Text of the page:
2. Shavell, Steven & Weiss, Laurence, 1979. "The Optimal Payment of Unemployment Insurance Benefits over Time," Journal of Political Economy, University of Chicago Press, vol. 87(6), pages 1347-1362, December.
    3. Juan C. Botero & Simeon Djankov & Rafael La Porta & Florencio Lopez-de-Silanes & Andrei Shleifer, 2004. "The Regulation of Labor," The Quarterly Journal of Economics, Oxford University Press, vol. 119(4), pages 1339-1382.
    4. Hansen, Gary D & Imrohoroglu, Ayse, 1992. "The Role of Unemployment Insurance in an Economy with Liquidity Constraints and Moral Hazard," Journal of Political Economy, University of Chicago Press, vol. 100(1), pages 118-142, February.
    5. Mendoza, Enrique G. & Razin, Assaf & Tesar, Linda L., 1994. "Effective tax rates in macroeconomics: Cross-country estimates of tax rates on factor incomes and consumption," Journal of Monetary Economics, Elsevier, vol. 34(3), pages 297-323, December.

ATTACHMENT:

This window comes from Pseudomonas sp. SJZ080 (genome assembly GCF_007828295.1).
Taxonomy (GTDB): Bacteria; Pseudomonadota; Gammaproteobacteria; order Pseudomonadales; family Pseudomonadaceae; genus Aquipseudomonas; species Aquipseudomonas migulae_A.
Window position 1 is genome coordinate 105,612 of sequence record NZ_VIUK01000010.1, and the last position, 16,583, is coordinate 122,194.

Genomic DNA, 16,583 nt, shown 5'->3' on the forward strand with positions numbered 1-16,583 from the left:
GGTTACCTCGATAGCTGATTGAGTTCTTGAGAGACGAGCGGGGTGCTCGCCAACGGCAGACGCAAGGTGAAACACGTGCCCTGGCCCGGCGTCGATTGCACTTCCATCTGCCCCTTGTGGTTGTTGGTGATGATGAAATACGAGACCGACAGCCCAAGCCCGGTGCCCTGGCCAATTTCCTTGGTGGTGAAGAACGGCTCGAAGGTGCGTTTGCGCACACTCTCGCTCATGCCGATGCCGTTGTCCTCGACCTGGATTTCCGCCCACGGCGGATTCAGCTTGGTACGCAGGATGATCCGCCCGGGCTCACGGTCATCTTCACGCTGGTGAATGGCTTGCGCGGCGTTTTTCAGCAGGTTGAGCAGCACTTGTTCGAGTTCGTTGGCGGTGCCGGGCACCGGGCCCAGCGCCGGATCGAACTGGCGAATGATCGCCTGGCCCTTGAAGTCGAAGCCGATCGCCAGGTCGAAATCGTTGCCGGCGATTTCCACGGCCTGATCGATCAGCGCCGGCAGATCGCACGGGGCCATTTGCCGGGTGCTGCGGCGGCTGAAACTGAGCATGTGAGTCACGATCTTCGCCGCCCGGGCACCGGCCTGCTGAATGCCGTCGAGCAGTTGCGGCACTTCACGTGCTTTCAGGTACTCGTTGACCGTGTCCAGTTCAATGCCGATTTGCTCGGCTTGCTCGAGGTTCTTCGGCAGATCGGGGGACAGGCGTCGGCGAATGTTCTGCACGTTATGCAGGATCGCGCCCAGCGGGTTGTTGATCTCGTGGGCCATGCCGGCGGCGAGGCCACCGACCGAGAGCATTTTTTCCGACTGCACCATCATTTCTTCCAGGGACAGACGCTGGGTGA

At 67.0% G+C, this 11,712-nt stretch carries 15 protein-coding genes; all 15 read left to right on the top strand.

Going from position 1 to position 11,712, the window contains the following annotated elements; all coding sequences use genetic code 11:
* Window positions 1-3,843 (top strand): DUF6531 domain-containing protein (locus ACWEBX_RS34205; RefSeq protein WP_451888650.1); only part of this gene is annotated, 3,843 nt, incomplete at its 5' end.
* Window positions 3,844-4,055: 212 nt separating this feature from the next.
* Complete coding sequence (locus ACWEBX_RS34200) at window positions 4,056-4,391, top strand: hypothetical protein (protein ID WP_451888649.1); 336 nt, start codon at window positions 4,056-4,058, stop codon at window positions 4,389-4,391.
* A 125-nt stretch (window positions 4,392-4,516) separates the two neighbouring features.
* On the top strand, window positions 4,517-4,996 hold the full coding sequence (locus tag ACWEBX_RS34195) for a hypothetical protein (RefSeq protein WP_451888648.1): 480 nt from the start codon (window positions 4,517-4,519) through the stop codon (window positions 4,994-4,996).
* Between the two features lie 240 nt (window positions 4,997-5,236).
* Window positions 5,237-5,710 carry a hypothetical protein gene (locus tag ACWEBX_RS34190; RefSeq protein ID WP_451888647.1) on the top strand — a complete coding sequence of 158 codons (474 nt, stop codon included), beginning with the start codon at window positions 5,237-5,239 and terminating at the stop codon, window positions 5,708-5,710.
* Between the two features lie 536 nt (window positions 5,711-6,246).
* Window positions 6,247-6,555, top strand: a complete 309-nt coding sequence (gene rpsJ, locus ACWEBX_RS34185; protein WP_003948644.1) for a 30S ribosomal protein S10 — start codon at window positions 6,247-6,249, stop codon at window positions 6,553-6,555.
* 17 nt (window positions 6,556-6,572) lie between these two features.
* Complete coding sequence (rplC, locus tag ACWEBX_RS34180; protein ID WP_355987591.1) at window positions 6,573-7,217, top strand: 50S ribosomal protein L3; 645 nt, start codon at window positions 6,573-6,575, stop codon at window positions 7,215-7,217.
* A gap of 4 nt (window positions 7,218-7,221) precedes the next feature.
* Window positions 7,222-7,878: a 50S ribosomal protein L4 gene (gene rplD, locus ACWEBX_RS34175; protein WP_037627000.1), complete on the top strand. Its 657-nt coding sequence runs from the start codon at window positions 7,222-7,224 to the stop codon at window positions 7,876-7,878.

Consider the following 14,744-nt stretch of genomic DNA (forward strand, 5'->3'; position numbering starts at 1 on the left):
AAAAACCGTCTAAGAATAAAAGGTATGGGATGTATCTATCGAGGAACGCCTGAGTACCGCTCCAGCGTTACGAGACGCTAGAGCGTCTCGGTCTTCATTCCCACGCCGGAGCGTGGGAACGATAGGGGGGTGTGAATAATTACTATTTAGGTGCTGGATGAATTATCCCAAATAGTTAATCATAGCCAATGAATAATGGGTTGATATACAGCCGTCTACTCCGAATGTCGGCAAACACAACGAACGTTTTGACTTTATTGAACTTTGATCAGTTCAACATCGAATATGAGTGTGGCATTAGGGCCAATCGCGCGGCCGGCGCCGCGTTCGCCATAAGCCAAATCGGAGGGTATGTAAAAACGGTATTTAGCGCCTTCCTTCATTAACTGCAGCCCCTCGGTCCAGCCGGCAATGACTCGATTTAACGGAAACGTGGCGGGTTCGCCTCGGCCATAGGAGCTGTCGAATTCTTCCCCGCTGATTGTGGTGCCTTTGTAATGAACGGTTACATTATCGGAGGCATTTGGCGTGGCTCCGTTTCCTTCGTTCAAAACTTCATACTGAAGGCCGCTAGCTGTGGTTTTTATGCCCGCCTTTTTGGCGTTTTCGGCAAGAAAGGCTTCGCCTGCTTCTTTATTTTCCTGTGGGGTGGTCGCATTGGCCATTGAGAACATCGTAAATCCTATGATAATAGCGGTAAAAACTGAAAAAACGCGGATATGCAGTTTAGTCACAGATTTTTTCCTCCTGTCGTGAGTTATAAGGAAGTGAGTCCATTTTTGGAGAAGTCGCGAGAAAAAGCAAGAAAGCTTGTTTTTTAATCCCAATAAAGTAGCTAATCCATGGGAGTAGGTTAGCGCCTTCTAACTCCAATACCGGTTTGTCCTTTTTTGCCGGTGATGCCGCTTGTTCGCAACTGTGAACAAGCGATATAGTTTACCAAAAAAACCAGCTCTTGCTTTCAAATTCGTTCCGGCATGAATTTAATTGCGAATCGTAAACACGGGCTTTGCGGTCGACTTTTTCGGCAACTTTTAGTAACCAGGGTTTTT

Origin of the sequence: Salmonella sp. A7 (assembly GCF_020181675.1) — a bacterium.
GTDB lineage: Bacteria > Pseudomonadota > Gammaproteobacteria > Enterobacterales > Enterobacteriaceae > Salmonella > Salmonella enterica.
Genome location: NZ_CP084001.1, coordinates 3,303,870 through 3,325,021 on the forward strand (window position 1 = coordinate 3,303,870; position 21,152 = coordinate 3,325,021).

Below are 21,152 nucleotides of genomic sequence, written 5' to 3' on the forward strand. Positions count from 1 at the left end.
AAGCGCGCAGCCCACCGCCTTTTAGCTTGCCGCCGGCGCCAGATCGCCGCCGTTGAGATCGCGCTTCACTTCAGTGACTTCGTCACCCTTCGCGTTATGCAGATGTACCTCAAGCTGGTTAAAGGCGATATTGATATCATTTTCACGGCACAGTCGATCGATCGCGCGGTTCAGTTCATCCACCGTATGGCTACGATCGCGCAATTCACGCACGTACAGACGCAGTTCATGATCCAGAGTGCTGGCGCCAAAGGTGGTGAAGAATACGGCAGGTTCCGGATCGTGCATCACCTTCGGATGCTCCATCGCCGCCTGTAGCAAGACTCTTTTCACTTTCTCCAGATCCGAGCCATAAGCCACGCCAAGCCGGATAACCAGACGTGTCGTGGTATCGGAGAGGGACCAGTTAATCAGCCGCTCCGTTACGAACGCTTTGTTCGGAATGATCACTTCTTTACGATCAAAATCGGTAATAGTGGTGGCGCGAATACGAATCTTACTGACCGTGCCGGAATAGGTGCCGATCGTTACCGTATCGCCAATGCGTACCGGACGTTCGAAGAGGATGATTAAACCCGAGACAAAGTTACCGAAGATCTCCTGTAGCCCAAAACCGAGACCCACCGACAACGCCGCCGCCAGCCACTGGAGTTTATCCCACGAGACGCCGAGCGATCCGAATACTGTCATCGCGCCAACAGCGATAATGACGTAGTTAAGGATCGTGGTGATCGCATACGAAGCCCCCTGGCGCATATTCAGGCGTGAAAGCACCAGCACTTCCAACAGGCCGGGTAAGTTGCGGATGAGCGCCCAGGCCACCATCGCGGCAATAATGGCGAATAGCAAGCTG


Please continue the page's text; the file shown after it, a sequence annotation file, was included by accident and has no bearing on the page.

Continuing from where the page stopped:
6. Lars Ljungqvist & Thomas J. Sargent, 1998. "The European Unemployment Dilemma," Journal of Political Economy, University of Chicago Press, vol. 106(3), pages 514-550, June.
    7. Pallage, Stephane & Zimmermann, Christian, 2005. "Heterogeneous labor markets and generosity towards the unemployed: an international perspective," Journal of Comparative Economics, Elsevier, vol. 33(1), pages 88-106, March.
    8. Pallage, Stephane & Zimmermann, Christian, 2001. "Voting on Unemployment Insurance," International Economic Review, Department of Economics, University of Pennsylvania and Osaka University Institute of Social and Economic Research Association, vol. 42(4), pages 903-923, November.
    9. Gayle Allard, 2005. "Measuring The Changing Generosity Of Unemployment Benefits: Beyond Existing Indicators," Working Papers Economia wp05-18, Instituto de Empresa, Area of Economic Environment.
    10. Hopenhayn, Hugo A & Nicolini, Juan Pablo, 1997. "Optimal Unemployment Insurance," Journal of Political Economy, University of Chicago Press, vol. 105(2), pages 412-438, April.